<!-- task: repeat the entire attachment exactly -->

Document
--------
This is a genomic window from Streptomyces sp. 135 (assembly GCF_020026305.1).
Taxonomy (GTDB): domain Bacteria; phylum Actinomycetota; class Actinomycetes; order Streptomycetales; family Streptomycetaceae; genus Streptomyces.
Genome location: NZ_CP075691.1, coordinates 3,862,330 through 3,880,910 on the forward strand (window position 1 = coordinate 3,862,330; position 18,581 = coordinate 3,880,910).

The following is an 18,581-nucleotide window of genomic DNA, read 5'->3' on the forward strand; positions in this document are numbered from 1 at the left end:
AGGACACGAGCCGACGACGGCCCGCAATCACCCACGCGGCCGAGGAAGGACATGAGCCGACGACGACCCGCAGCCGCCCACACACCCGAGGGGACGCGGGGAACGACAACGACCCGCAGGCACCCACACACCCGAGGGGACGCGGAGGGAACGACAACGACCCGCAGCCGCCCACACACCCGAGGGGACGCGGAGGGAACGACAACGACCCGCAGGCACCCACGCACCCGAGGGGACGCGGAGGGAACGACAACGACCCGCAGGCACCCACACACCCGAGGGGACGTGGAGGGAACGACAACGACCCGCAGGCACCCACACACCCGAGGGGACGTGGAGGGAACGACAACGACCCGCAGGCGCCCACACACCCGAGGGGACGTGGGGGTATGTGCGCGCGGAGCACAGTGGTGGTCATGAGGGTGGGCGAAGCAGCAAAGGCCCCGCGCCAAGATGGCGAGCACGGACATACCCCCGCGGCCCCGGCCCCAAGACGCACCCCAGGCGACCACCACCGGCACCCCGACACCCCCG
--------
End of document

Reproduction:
This is a genomic window from Streptomyces sp. 135 (assembly GCF_020026305.1).
Taxonomy (GTDB): domain Bacteria; phylum Actinomycetota; class Actinomycetes; order Streptomycetales; family Streptomycetaceae; genus Streptomyces.
Genome location: NZ_CP075691.1, coordinates 3,862,330 through 3,880,910 on the forward strand (window position 1 = coordinate 3,862,330; position 18,581 = coordinate 3,880,910).

The following is an 18,581-nucleotide window of genomic DNA, read 5'->3' on the forward strand; positions in this document are numbered from 1 at the left end:
AGGACACGAGCCGACGACGGCCCGCAATCACCCACGCGGCCGAGGAAGGACATGAGCCGACGACGACCCGCAGCCGCCCACACACCCGAGGGGACGCGGGGAACGACAACGACCCGCAGGCACCCACACACCCGAGGGGACGCGGAGGGAACGACAACGACCCGCAGCCGCCCACACACCCGAGGGGACGCGGAGGGAACGACAACGACCCGCAGGCACCCACGCACCCGAGGGGACGCGGAGGGAACGACAACGACCCGCAGGCACCCACACACCCGAGGGGACGTGGAGGGAACGACAACGACCCGCAGGCACCCACACACCCGAGGGGACGTGGAGGGAACGACAACGACCCGCAGGCGCCCACACACCCGAGGGGACGTGGGGGTATGTGCGCGCGGAGCACAGTGGTGGTCATGAGGGTGGGCGAAGCAGCAAAGGCCCCGCGCCAAGATGGCGAGCACGGACATACCCCCGCGGCCCCGGCCCCAAGACGCACCCCAGGCGACCACCACCGGCACCCCGACACCCCCG